A newly published report indicates Iran and the United States have increased their cyber attacks on each other, even as their top diplomats are working toward an agreement to guarantee Iran does not develop a nuclear weapon and to free Iran from international sanctions. The development is part of a growing global trend. VOA’s Al Pessin reports from London.
Video

Video Answers Elude Families of MH370 Passengers

For the families on board Malaysia Airlines flight MH370, an airline official’s statement nearly one year ago that the plane had lost contact with air traffic control at 2:40 AM is the only thing that remains confirmed. William Ide reports.
Video

Video Land Disputes Arise Amid Uganda Oil Boom

Ugandan police say there has been a sharp increase in land disputes, with 10 new cases being reported each day. The claims come amid an oil boom as investors appear to be cashing in by selling parcels of land to multiple buyers. Meanwhile, the people who have been living on the land for decades are chased away, sometimes with a heavy hand. VOA's Serginho Roosblad reports.
Video

Video In Russia, Many Doubt Opposition Leader's Killer Will Be Found

The funeral has been held in Moscow for Boris Nemtsov, the opposition leader who was assassinated late Friday just meters from the Kremlin. Nemtsov joins a growing list of outspoken critics of Russia under the leadership of President Vladimir Putin who are believed to have been murdered for their work. VOA’s Daniel Schearf reports from Moscow.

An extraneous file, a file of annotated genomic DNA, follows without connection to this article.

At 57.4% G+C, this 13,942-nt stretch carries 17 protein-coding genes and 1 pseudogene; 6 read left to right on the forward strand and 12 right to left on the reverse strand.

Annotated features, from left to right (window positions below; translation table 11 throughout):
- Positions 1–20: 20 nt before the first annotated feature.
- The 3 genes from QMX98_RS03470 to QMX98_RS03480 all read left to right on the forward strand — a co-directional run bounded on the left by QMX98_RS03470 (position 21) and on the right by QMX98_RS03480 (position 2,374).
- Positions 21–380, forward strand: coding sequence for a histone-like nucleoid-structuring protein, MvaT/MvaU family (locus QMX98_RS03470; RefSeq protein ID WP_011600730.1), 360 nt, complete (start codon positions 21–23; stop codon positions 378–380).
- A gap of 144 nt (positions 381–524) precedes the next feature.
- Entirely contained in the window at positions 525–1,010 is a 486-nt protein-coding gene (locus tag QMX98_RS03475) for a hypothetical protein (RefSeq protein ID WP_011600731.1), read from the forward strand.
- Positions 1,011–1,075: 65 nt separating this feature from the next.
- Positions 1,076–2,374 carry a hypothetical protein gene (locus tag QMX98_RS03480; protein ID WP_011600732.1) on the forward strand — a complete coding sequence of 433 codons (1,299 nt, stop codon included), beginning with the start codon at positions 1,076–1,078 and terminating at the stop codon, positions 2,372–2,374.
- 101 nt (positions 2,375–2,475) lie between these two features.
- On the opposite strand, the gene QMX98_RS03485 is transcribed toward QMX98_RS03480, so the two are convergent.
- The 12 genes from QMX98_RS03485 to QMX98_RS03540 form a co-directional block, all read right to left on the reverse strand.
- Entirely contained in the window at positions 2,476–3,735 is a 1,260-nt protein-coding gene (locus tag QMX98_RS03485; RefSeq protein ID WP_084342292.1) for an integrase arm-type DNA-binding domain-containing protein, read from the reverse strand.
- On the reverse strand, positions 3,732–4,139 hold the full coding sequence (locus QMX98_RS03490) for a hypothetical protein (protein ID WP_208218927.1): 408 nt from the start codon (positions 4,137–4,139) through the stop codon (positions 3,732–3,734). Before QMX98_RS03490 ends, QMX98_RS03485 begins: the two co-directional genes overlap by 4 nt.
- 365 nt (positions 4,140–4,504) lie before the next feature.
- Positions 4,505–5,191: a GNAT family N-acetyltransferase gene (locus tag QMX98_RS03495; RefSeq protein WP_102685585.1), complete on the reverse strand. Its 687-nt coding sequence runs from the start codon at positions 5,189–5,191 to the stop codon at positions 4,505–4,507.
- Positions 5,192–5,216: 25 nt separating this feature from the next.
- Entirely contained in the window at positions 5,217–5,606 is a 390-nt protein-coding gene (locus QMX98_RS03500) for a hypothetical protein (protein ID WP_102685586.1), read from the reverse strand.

Video

Video Simulated Astronauts Get Taste of Mars, in Hawaii

For generations, people have dreamed of traveling to Mars to explore Earth's closest planetary neighbor. VOA's Mike O'Sullivan reports that while space agencies like NASA are planning manned missions to the planet, some volunteers in Hawaii are learning how humans will cope with months in isolation on a Mars base.
Video

Video Destruction of Iraq Artifacts Shocks Archaeologists

The city of Mosul was once one of the most culturally rich and religiously diverse cities in Iraq. That tradition is under attack by members of the Islamic State who have made Mosul their capital city. The Mosul Museum is the latest target of the group’s campaign of terror and destruction, and is of grave concern to archaeologists around the world. VOA’s Kane Farabaugh reports.
Video

Video Smartphones May Help in Diagnosing HIV

Diagnosing infections such as HIV requires expensive clinical tests, making the procedure too costly for many poor patients or those living in remote areas. But a new technology called lab-on-a-chip may make the tests more accessible to many. VOA’s George Putic reports.
Video

Video Afghan Refugees Complain of Harassment in Pakistan